Cabdriver Aaron Dunbar had a split-second to make a decision: Call the cops to report a suspected fugitive hailing his cab or do something more dramatic.
He chose the latter.
Dunbar let the man get in his cab, stalled for time and hoped his call to a dispatcher would provide a clue as to what was going on.
Dunbar's actions brought a peaceful end Wednesday to a nearly eight-hour manhunt by more than 50 police officers for an escaped prisoner from the Elgin Mental Health Center.
Dunbar's cab was stopped at Prospect Boulevard and Summit Street in Elgin when the suspect, Jesse Vega, hailed him from about 500 feet away.
Dunbar said Thursday he realized people knew of the manhunt and were scared that a potentially dangerous suspect was on the loose.
"I might as well try to do something," he recalls thinking. "Anybody in the same position, I'm pretty sure, would react in the same way -- attempt to do something to solve it."
Personal safety was not a huge concern for the former soldier with the Army National Guard.
"I wasn't really worried," said Dunbar, who stands nearly 6 feet tall and weighs about 250 pounds. He admit he "looks intimidating" and said Vega "seemed more nervous than anything."
Vega, 33, of Chicago, had escaped mental health center security personnel about 8 a.m. while being taken to a court hearing in Lake County, police said. He jumped out of a stopped vehicle near Summit and Dundee Avenue on Elgin's northeast side, not far from Dunbar's apartment.
Dunbar said he got a cellphone alert of Vega's escape about 11 a.m. He also saw a photo police released to the public.
About 4:10 p.m. Vega hailed Dunbar's cab. He picked up the suspected fugitive, who asked to go to O'Hare International Airport. To stall, Dunbar says he told Vega he would have to pay upfront.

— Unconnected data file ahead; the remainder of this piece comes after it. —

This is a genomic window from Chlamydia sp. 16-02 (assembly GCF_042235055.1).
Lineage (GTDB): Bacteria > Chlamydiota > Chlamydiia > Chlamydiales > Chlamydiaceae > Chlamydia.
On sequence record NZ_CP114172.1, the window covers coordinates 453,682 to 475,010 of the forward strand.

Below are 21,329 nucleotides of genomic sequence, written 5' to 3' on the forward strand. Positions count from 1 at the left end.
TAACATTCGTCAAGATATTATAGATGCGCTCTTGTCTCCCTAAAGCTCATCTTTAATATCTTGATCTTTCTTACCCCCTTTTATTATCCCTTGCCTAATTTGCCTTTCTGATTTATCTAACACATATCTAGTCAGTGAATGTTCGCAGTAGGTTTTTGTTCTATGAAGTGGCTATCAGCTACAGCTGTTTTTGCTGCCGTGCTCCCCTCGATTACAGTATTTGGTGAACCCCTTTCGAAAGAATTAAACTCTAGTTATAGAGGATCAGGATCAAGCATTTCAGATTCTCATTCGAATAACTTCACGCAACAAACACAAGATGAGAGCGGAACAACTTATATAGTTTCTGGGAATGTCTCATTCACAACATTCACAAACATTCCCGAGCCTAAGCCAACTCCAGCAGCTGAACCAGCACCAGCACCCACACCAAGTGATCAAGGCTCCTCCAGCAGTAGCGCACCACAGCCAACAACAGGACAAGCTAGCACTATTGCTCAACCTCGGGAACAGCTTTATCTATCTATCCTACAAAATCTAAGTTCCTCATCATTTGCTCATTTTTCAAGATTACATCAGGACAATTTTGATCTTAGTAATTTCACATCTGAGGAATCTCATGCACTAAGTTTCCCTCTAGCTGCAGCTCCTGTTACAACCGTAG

Dunbar said he couldn't see Vega's handcuffs, which were still on one wrist but concealed under his clothes.
"He was wearing sweats, so no pockets," Dunbar said. "I wasn't afraid that he was carrying a weapon."
Dunbar pulled into the parking lot of the Seneca Health Center on Dundee Avenue and parked his cab so it was visible to people driving in and out. He notified his dispatcher that he had picked up a ride through a cellphone app just before handing the phone to Vega so he could call a friend with a credit card for help.
"I was pretty much stalling because I wasn't taking him to the airport," Dunbar said. "It was a good five or 10 minutes he was sitting there. From what it sounded like on the phone, he was trying to get somebody to meet him at the airport."
As police were monitoring all cab rides summoned in the area, Dunbar's location immediately raised a red flag.
Officers soon converged on the parking lot. Vega surrendered without a struggle, police said.
Elgin police Cmdr. Ana Lalley said authorities are "extremely appreciative of what he did. Obviously, it's very courageous. He paid attention to the alert that we sent out. That says something about the community and that they are engaged."
A Kane County judge Thursday set bail at $1 million for Vega, who would have to post $100,000 to be released.
Vega is charged with one count of escape from a penal institution, a felony that carries a penalty of three to seven years in prison or probation.
Vega told a judge Thursday he "still hears voices and that he needs help," Kane County prosecutors said.
Vega will be held at the Kane County jail until his next court hearing July 28.
On Wednesday, Vega was traveling to a mental fitness hearing ordered by a Lake County judge related to charges stemming from an attack last year on his girlfriend in the parking lot of Six Flags Great America in Gurnee. She sustained a fractured skull and swelling on her brain -- injuries that sent her to the intensive care unit of an area hospital, authorities said.
In that case, Vega faces numerous aggravated battery charges, obstruction of justice and aggravated driving under influence while on a suspended or revoked license.
If found guilty of the charges, he could face up to 30 years in prison.